This is about as fun a comic book as you can ever ask for.
Jim Valentino’s normalman (and yes, it’s supposed to be in all lower-case letters) is a fun and exciting romp through comics history and clichés, an utterly charming and silly parody of various eras in comics history.
normalman is the story of norm, a refugee from the planet Arnold who is rocketed away from the planet when his CPA father thinks the planet will blow up. It doesn’t–and norm’s mother shoots his father for the mistake. Meanwhile, norm is rocketed to a strange planet called Lavrem, where everybody has superpowers. Everyone, that is, but our hero, norm.
It’s a clever framework for a highly satiric story because the possibilities are literally unlimited. This framework gives Valentino the freedom to parody a very diverse group of comics. For instance, he delivers a silly take on EC horror comics in one chapter and then on the French comic strip character Asterix in another. Perhaps even more fun, though, is when Valentino delivers his take on comics that were popular at the time of normalman’s original publication in the mid 1980s.
These parodies create an unexpected effect that I found really exciting. This book works as a kind of time capsule for the industry, as Valentino highlights and parodies comics from various different eras. For instance, he delivers a dead-on take on Howard Chaykin’s legendary American Flagg! The parody still works for me because I remember Chaykin’s series so well. However, I suspect it would also work for readers who are unfamiliar with American Flagg! because Valentino’s parody is very cleverly done.
The thing that makes this book more than just a series of parodies is that Valentino is committed to presenting a solid story of his own. He does a clever job of using each of the parody scenes to drive his own story forward. For example, he uses a parody of political machinations in Cerebus to play up the political machinations that were happening in normalman at the time. He also uses a parody of Will Eisner’s The Spirit to ratchet up the melodrama and energy of his own story.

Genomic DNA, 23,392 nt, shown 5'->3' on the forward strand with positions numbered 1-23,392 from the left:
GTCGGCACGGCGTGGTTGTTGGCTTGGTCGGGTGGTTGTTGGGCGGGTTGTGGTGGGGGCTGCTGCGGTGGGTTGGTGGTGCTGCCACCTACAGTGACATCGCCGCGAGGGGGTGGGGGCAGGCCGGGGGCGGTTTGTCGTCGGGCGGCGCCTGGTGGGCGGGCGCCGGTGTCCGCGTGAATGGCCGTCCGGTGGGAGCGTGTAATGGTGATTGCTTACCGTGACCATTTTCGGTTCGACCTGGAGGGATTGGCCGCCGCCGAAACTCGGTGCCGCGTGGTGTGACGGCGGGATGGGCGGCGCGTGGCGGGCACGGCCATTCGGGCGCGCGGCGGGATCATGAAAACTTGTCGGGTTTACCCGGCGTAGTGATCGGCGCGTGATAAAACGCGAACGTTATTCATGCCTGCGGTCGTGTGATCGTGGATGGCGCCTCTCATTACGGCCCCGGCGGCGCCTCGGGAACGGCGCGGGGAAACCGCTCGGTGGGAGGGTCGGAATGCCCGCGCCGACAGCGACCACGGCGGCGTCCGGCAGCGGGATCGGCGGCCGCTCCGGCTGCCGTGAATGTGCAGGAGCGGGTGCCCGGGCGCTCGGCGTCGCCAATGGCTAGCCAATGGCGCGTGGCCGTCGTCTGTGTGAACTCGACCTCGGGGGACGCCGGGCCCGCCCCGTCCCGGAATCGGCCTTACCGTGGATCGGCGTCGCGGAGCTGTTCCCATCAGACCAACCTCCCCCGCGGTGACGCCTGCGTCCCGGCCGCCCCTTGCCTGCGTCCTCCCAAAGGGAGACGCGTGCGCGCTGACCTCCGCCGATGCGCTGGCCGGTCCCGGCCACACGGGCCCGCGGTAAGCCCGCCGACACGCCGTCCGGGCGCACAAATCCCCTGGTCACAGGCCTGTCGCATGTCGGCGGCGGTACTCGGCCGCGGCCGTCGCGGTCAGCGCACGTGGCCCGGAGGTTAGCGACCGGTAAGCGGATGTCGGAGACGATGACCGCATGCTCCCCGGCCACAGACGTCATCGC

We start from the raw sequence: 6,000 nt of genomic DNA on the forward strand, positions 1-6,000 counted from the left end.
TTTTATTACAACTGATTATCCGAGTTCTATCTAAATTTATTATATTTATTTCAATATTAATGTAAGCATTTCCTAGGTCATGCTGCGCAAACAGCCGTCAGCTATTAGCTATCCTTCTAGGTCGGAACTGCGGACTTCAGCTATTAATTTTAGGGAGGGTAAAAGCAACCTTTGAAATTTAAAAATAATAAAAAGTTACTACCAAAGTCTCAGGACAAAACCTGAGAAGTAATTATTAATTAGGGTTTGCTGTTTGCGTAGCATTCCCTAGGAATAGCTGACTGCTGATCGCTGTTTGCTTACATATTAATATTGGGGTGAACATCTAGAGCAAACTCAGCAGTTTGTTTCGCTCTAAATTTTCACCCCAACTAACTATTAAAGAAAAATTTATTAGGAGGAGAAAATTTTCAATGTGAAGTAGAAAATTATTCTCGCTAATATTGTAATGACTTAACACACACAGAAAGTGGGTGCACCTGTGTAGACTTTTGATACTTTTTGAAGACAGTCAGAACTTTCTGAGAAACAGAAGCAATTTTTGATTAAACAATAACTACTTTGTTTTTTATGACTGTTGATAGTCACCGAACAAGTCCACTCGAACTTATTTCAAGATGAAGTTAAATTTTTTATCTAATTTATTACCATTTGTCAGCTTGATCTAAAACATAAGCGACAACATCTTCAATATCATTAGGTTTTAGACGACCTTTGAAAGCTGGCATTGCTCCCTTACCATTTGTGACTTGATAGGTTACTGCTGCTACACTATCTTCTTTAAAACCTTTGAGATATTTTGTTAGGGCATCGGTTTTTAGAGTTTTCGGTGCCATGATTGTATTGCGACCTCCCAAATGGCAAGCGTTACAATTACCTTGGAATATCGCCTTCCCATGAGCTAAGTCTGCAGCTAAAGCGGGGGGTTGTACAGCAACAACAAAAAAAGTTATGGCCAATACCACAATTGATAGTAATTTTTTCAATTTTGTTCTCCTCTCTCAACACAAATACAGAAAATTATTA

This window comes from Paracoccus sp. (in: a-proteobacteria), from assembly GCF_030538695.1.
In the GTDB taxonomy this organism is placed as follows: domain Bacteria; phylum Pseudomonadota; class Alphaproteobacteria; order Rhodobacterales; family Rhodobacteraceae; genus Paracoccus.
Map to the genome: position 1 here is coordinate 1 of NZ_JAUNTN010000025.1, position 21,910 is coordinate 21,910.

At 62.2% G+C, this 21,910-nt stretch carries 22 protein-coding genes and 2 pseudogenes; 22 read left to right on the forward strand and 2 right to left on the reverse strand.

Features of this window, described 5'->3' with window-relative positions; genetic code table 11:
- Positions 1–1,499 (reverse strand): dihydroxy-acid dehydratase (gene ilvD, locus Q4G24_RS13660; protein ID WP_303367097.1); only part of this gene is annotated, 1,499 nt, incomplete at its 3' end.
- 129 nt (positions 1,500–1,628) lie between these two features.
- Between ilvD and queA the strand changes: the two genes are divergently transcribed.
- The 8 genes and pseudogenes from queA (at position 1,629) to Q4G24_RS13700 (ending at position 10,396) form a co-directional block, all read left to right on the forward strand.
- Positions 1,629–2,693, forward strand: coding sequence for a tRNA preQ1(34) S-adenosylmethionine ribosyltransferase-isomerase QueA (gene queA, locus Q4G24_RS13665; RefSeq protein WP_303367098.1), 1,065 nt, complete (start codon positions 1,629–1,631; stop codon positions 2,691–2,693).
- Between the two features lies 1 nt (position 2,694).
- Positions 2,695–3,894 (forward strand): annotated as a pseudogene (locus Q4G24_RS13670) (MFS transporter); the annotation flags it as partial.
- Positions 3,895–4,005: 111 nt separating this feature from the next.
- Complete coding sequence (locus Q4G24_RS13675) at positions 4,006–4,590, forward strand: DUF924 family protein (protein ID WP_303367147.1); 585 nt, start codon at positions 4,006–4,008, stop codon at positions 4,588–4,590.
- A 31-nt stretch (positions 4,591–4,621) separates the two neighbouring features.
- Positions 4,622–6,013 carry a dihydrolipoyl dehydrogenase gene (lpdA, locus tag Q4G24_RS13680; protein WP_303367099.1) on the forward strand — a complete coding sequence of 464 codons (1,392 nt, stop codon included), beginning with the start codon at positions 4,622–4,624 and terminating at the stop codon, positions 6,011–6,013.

The protagonist, norm, actually grows and changes as his story goes on. He grows from being a confused naïf to becoming accustomed to living on Lavrem. He actually finds some measure of love and happiness as the book ends, giving the story a nice sense of closure.
Valentino’s art isn’t quite chameleon-like. Most every scene shows his art in its cartoonish splendor, which gives the overall work a nicely consistent feel. And his storytelling, especially in the satiric scenes, is wonderful. It often feels like Valentino is channeling the styles of Eisner, Chaykin, or even Ernie Colon. It’s a cool balancing act that Valention plays, and it gives his book a nice sort of energy.
normalman is a real treat for any comics fan. You’ll probably get most of the references, and you’ll probably enjoy exploring the references you don’t get.